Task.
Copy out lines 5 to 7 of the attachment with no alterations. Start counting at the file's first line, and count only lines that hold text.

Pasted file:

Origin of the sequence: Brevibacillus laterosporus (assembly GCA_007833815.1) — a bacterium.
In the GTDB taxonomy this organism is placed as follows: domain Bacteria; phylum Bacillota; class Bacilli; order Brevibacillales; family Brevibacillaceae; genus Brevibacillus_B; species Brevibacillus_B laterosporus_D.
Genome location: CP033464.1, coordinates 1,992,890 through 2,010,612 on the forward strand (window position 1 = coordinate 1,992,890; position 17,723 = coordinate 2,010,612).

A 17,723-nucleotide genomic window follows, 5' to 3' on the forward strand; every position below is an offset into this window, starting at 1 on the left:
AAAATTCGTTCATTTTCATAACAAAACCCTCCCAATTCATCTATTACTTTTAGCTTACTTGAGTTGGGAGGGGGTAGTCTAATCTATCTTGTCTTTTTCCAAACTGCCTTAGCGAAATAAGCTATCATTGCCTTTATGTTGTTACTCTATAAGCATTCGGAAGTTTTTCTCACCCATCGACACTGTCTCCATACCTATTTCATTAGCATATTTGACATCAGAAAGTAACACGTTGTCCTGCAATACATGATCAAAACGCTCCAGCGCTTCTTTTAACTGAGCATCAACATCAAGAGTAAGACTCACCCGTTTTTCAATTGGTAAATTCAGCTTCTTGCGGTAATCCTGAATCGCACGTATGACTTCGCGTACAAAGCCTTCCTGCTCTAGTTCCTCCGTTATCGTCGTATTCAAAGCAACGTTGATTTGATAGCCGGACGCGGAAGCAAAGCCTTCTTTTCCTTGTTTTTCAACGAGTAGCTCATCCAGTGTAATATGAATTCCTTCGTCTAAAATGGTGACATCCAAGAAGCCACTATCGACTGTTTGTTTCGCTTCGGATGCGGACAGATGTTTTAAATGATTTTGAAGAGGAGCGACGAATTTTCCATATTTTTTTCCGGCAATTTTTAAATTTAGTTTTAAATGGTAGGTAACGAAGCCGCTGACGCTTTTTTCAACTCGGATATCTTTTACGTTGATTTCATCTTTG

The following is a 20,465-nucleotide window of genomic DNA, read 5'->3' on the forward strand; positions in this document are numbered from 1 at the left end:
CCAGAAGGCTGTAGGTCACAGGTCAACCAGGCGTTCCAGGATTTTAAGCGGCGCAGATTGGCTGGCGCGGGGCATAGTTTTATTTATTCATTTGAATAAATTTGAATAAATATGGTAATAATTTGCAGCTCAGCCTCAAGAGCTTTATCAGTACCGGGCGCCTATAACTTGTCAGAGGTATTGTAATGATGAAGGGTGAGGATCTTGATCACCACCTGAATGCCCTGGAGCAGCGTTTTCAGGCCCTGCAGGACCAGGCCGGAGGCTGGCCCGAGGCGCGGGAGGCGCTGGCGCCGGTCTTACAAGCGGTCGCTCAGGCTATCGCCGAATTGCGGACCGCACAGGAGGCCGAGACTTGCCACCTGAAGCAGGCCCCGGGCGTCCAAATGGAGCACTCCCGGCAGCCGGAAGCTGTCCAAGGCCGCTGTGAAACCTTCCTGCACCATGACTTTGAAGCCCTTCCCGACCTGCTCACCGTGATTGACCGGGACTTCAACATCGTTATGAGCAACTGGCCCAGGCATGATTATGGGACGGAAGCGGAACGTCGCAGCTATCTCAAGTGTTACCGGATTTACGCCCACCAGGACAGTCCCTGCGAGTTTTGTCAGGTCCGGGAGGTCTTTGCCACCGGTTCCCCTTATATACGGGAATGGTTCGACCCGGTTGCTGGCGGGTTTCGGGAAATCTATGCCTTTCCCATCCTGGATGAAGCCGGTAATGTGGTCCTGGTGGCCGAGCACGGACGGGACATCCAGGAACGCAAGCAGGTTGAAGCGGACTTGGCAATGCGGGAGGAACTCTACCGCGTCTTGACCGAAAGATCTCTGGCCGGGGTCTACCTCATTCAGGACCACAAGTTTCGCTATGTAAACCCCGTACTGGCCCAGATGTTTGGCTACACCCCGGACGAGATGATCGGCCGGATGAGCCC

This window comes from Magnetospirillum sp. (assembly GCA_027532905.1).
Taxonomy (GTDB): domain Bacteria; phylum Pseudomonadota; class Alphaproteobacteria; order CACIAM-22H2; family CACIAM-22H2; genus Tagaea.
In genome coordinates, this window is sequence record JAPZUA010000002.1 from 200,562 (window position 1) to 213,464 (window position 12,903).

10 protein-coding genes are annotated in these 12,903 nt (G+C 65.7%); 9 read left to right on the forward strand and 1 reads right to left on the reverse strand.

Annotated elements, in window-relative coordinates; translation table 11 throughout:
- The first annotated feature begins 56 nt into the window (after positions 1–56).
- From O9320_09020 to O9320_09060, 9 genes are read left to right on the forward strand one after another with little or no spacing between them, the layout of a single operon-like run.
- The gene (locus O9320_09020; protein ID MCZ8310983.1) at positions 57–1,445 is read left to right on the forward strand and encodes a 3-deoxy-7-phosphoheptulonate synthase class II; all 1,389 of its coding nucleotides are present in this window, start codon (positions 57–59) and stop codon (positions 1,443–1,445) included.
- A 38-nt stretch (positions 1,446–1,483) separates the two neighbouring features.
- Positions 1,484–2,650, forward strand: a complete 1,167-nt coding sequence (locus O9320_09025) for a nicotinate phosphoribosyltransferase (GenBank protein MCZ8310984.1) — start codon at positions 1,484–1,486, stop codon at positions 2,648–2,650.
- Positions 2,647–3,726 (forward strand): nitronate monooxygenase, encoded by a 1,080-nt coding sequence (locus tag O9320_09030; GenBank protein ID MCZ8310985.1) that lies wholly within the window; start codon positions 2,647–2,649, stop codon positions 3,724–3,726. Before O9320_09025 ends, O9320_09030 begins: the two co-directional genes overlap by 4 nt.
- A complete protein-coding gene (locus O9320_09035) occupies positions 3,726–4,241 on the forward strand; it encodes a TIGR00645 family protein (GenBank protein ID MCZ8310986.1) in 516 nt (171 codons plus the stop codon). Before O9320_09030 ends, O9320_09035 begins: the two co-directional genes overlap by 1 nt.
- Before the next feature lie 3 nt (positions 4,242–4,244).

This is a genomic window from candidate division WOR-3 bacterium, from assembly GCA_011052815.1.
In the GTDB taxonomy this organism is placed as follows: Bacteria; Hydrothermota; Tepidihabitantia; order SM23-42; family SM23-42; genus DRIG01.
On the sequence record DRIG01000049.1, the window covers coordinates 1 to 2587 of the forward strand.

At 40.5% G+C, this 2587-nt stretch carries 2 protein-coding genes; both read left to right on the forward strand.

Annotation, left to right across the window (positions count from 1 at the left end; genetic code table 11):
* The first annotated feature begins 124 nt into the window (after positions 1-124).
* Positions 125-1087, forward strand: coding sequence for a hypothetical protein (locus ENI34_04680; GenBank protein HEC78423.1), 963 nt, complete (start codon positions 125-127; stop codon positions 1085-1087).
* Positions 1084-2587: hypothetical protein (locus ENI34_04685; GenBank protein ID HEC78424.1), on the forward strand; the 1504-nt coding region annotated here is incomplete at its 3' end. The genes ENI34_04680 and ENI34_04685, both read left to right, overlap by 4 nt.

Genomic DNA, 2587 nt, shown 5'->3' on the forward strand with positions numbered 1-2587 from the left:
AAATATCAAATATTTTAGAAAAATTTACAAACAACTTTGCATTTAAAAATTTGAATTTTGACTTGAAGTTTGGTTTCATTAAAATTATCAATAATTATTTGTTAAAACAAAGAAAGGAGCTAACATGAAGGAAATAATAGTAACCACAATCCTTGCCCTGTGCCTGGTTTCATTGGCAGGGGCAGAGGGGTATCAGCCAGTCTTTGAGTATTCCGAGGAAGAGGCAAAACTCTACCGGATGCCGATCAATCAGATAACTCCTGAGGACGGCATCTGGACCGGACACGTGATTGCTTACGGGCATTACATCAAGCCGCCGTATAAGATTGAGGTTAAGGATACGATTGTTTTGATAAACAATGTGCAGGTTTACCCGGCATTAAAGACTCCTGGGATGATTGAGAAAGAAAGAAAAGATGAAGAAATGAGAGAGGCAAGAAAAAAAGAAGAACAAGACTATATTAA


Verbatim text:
AAAATTCGTTCATTTTCATAACAAAACCCTCCCAATTCATCTATTACTTTTAGCTTACTTGAGTTGGGAGGGGGTAGTCTAATCTATCTTGTCTTTTTCCAAACTGCCTTAGCGAAATAAGCTATCATTGCCTTTATGTTGTTACTCTATAAGCATTCGGAAGTTTTTCTCACCCATCGACACTGTCTCCATACCTATTTCATTAGCATATTTGACATCAGAAAGTAACACGTTGTCCTGCAATACATGATCAAAACGCTCCAGCGCTTCTTTTAACTGAGCATCAACATCAAGAGTAAGACTCACCCGTTTTTCAATTGGTAAATTCAGCTTCTTGCGGTAATCCTGAATCGCACGTATGACTTCGCGTACAAAGCCTTCCTGCTCTAGTTCCTCCGTTATCGTCGTATTCAAAGCAACGTTGATTTGATAGCCGGACGCGGAAGCAAAGCCTTCTTTTCCTTGTTTTTCAACGAGTAGCTCATCCAGTGTAATATGAATTCCTTCGTCTAAAATGGTGACATCCAAGAAGCCACTATCGACTGTTTGTTTCGCTTCGGATGCGGACAGATGTTTTAAATGATTTTGAAGAGGAGCGACGAATTTTCCATATTTTTTTCCGGCAATTTTTAAATTTAGTTTTAAATGGTAGGTAACGAAGCCGCTGACGCTTTTTTCAACTCGGATATCTTTTACGTTGATTTCATCTTTG

The following is a 20,465-nucleotide window of genomic DNA, read 5'->3' on the forward strand; positions in this document are numbered from 1 at the left end:
CCAGAAGGCTGTAGGTCACAGGTCAACCAGGCGTTCCAGGATTTTAAGCGGCGCAGATTGGCTGGCGCGGGGCATAGTTTTATTTATTCATTTGAATAAATTTGAATAAATATGGTAATAATTTGCAGCTCAGCCTCAAGAGCTTTATCAGTACCGGGCGCCTATAACTTGTCAGAGGTATTGTAATGATGAAGGGTGAGGATCTTGATCACCACCTGAATGCCCTGGAGCAGCGTTTTCAGGCCCTGCAGGACCAGGCCGGAGGCTGGCCCGAGGCGCGGGAGGCGCTGGCGCCGGTCTTACAAGCGGTCGCTCAGGCTATCGCCGAATTGCGGACCGCACAGGAGGCCGAGACTTGCCACCTGAAGCAGGCCCCGGGCGTCCAAATGGAGCACTCCCGGCAGCCGGAAGCTGTCCAAGGCCGCTGTGAAACCTTCCTGCACCATGACTTTGAAGCCCTTCCCGACCTGCTCACCGTGATTGACCGGGACTTCAACATCGTTATGAGCAACTGGCCCAGGCATGATTATGGGACGGAAGCGGAACGTCGCAGCTATCTCAAGTGTTACCGGATTTACGCCCACCAGGACAGTCCCTGCGAGTTTTGTCAGGTCCGGGAGGTCTTTGCCACCGGTTCCCCTTATATACGGGAATGGTTCGACCCGGTTGCTGGCGGGTTTCGGGAAATCTATGCCTTTCCCATCCTGGATGAAGCCGGTAATGTGGTCCTGGTGGCCGAGCACGGACGGGACATCCAGGAACGCAAGCAGGTTGAAGCGGACTTGGCAATGCGGGAGGAACTCTACCGCGTCTTGACCGAAAGATCTCTGGCCGGGGTCTACCTCATTCAGGACCACAAGTTTCGCTATGTAAACCCCGTACTGGCCCAGATGTTTGGCTACACCCCGGACGAGATGATCGGCCGGATGAGCCC